Sri Aurobindo continued his work, delving deep into other worlds through ‘Savitri’. He dictated passages of the book to Nirodbaran, who would read them back to him the next day, after which he made revisions and additions. Once it was typed out, further amendments were made. In 1950, the first part of ‘Savitri’ was published.
Sri Aurobindo had not left the ashram for many years. Yet, he was known and widely respected, not only in India but also in the West. Scholars such as the Russian-born American sociologist Pitirim Sorokin (1889–1968), as well as other American, English, and French academics, who were impressed with Aurobindo’s work, recognized his colossal intellect and spiritual depths. Aldous Huxley, Madam Montessori, Albert Schweitzer, W. Somerset Maugham, Paul Brunton, Mircea Eliade were among others who found his work important. In 1945, he was again nominated for the Nobel Prize in literature, though it was eventually awarded to Chilean poet Gabriela Mistral.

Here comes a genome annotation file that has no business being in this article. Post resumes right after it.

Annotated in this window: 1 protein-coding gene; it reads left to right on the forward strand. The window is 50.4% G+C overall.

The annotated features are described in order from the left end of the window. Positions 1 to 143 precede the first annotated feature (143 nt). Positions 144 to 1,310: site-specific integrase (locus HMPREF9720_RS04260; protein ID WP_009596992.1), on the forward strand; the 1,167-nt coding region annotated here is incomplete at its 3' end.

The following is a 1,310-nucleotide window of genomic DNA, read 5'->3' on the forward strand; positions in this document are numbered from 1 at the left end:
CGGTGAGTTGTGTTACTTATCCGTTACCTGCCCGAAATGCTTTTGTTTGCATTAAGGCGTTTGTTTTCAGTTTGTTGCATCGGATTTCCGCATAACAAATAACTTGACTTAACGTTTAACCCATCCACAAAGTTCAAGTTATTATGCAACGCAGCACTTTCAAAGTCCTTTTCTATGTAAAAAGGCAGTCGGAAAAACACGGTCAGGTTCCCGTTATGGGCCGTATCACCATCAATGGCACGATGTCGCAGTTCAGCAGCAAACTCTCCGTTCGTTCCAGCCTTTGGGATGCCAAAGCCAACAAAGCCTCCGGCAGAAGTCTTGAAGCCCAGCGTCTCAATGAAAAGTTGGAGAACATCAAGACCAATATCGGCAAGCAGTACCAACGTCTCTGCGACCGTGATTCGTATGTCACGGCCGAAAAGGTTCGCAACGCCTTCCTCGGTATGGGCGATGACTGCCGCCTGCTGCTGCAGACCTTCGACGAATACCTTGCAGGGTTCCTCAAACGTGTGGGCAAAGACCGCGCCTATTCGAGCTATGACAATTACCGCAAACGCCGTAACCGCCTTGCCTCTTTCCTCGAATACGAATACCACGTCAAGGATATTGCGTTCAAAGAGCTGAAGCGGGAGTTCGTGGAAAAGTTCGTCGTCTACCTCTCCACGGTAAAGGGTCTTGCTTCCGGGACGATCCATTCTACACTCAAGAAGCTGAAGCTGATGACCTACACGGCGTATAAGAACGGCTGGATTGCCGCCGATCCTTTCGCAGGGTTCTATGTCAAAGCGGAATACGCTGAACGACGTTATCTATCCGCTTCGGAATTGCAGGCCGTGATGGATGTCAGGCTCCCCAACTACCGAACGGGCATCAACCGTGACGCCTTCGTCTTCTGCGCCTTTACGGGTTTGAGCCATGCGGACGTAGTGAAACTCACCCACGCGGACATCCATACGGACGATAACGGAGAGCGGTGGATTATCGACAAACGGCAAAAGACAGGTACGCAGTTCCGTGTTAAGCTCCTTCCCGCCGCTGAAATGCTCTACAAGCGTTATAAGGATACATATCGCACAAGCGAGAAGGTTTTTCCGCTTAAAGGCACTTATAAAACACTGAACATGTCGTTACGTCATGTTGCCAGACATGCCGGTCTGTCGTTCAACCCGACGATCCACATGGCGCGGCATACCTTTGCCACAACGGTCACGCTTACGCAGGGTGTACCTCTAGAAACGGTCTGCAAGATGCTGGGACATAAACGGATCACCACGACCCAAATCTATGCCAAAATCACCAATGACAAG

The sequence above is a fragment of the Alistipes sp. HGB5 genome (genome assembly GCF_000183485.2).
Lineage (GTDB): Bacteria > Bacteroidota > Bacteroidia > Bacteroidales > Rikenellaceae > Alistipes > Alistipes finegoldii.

After 1947, a few people were allowed to visit him, including the photographer Cartier-Bresson, whose photographs provide an important record of this late stage of his life. S. Radhakrishnan asked him for an essay on philosophy through one of his disciples, but he refused. At no time did Sri Aurobindo want publicity or fame, or to create a sect or school, or a movement. ‘It means that hundreds or thousands of useless people join in and corrupt the work or reduce it to a pompous farce from which the Truth that was coming down recedes into secrecy and silence. It is what has happened to the “religions” and it is the reason for their failure.’
And yet, without any effort, he became known to prominent people in the western world.
[The excerpt reproduced with the permission of the publishers.]